Andrew Davis of Rockstar Games on his Personal Experience

Tuesday February 12, 2013

Andrew Davis talks about his personal progress in the games industry.

I remember when I first heard about Rockstar Games, it was after picking up a copy of the video game title GTA2 better known as Grand Theft Auto 2. I have a lot of fond memories of this title and the rest of the franchise so I was looking forward to hearing what Andrew Davis had to say.

Andrew started his guest lecture by talking briefly about what he was going to discuss over the next 2 hours. He began with a slide showing his progression in the games industry from 1991 where he worked towards a degree in Architecture up to his current position with Rockstar games. After expressing a lot of admiration and satisfaction with his current employment also quoted that the company itself; which is a global company is “One great big family”. Andrew proceeded to explain how he moved from different job roles in the games industry throughout his 8 years of experience, a notable one in particular being his Magenta Studios in Liverpool. Whilst here Andrew worked on games for younger audiences and expressed how this is a typical situation in the games industry as it is unlikely that you will be working on games you actually don’t want to play.

From this Andrew proceeded to talk about game the games he does like to play, games like Playdeads Limbo and the brilliant Uncharted from developers Naughtydog. From this he began to explain his job role, Technical Artist at Rockstar Games, a job which he described as being very focused around “Problem Solving”. He brought up a slide which had a screenshot from a games development company recruitment page which showed the demand for Technical Artists which is particularly high due to the complexity of the role. IT was from this that he showed us a list of what his job requires on a daily basis;

  • Morning – Email/Sync/Task list
  • Lunch – Gaming/Personal projects
  • Afternoon – Core work.
  • Evening – Report/Crunch

This was particularly interesting for me as an FdSc Games Technology student as it really gave me an insight into what I could potentially be expected to do when I finally make the transition into the video games industry. Andrew then discussed further about his job role and brought up a slide which fully detailed the software which can be expected of those looking to get into being a Technical Artist like himself. Most of the software on display is taught at Confetti Media and I was very humbled by that fact, knowing that the skills I am working with and developing are all on Industry grade software.

This brought Andrew onto his next topic of discussion which was how Scripting or Computer coding is part of his job role, he stressed which languages are particularly sort after in the Industry being MEL which is the Maya modelling software script and MAXscript which is the 3DS Max script. As well as these an understanding of C# and C++ are both very sort after skills. Following this Andrew went on to talk about the kind of software he creates using script, these came in the form of Tools which aid the development of the video game title. Andrew explained that the role of a Technical Artist is the essentially “Speed-up” the existing Art work-flow this ultimately results in saving both time and money for the company. He explained how the general rule of thumb for deciding on which work-flows need sped up is to take a step back and think “Do we need to do this?”.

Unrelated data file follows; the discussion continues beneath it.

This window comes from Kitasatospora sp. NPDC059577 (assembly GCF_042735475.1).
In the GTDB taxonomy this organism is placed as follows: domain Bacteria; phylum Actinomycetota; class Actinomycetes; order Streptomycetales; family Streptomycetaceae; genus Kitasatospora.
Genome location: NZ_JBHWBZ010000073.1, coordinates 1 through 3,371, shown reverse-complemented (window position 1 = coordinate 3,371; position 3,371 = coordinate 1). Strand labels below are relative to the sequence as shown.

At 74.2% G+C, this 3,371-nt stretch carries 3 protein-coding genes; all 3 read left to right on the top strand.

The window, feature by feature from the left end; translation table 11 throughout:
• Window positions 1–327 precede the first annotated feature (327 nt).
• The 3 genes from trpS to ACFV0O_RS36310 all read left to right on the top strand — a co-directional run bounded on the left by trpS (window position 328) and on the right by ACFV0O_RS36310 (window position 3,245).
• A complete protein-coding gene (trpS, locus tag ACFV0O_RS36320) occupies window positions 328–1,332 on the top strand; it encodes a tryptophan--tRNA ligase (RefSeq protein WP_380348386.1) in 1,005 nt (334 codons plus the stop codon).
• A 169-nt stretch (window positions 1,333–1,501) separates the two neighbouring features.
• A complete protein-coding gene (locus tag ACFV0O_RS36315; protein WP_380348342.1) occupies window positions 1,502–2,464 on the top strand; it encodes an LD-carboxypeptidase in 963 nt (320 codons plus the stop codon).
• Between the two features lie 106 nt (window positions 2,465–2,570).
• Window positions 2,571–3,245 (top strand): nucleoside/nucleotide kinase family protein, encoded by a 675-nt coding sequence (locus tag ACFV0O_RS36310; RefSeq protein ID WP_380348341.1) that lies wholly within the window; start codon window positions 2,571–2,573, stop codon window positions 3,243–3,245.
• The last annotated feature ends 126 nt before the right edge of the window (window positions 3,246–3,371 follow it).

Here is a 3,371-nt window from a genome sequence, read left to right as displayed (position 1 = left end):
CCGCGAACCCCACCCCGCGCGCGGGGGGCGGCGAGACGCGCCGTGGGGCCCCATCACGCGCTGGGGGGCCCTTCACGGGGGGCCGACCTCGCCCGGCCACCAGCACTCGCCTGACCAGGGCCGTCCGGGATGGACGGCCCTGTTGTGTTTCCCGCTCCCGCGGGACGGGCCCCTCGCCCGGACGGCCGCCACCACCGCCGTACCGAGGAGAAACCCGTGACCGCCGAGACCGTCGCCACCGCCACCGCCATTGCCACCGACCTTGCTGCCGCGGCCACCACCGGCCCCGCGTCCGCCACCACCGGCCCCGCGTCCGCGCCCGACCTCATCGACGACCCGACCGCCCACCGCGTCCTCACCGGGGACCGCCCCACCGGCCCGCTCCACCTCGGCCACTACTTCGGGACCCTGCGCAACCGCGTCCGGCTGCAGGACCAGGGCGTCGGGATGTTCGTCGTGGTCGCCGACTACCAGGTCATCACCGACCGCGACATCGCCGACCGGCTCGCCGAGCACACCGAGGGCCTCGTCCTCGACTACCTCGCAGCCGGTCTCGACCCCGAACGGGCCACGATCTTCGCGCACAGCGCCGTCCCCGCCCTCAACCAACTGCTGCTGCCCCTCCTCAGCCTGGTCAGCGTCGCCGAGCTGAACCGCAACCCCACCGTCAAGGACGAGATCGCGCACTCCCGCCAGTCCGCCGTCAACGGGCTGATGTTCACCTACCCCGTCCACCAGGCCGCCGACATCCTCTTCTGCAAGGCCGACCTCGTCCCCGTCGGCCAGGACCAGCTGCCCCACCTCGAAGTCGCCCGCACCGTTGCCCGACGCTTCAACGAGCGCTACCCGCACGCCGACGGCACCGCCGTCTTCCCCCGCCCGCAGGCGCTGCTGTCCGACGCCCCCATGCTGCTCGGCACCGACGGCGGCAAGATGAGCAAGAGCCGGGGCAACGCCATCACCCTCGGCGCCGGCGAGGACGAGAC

It was at this point that I really felt like I was beginning to understand the complexity of Andrew Davis’ job role, hearing in detail about the requirements of what is expected of him was almost daunting. However he assured us that the position itself is one which not as overwhelming as it looks, he did this by explaining how the job can be split between specifics. What he meant by this is that some technical artist will be more focused on the rigging of a character model whereas other might be more focused on handling bugs in the engine. It was at this point that Andrew stressed the advantages of having a good grip on mathematics if you are considering a future working as a technical artist, specifically mentioning formulas like Pythagoras Theorem. It was here that Andrew played a video which showed an example of his hard work which was an animation of Lego pieces; which have been made in 3D software, flying onscreen and assembling by themselves to create a large vehicle. Following this Andrew touched on the last commercial project he worked on which was a video game title called Max Payne 3, he mentioned how enthusiastic employers are about keeping current working projects discrete and that usually contracts are put in place to maintain a code of silence regarding the project outside of the workplace.

After hearing about what a Technical Artist like Andrew Davis does in his day to day routine as well as exactly what is expected of him from an employer I can safely say that I feel a lot more in touch with the games industry workplace. Not to mention the fact that Andrew himself was an absolute gentleman, if I can one day find myself working with inspiring individuals like him in the games industry then I will know that I am truly “Living the dream”.

Confetti Industry Week Guest Post By
Sam Johnston, 
FdSc Games Technology Student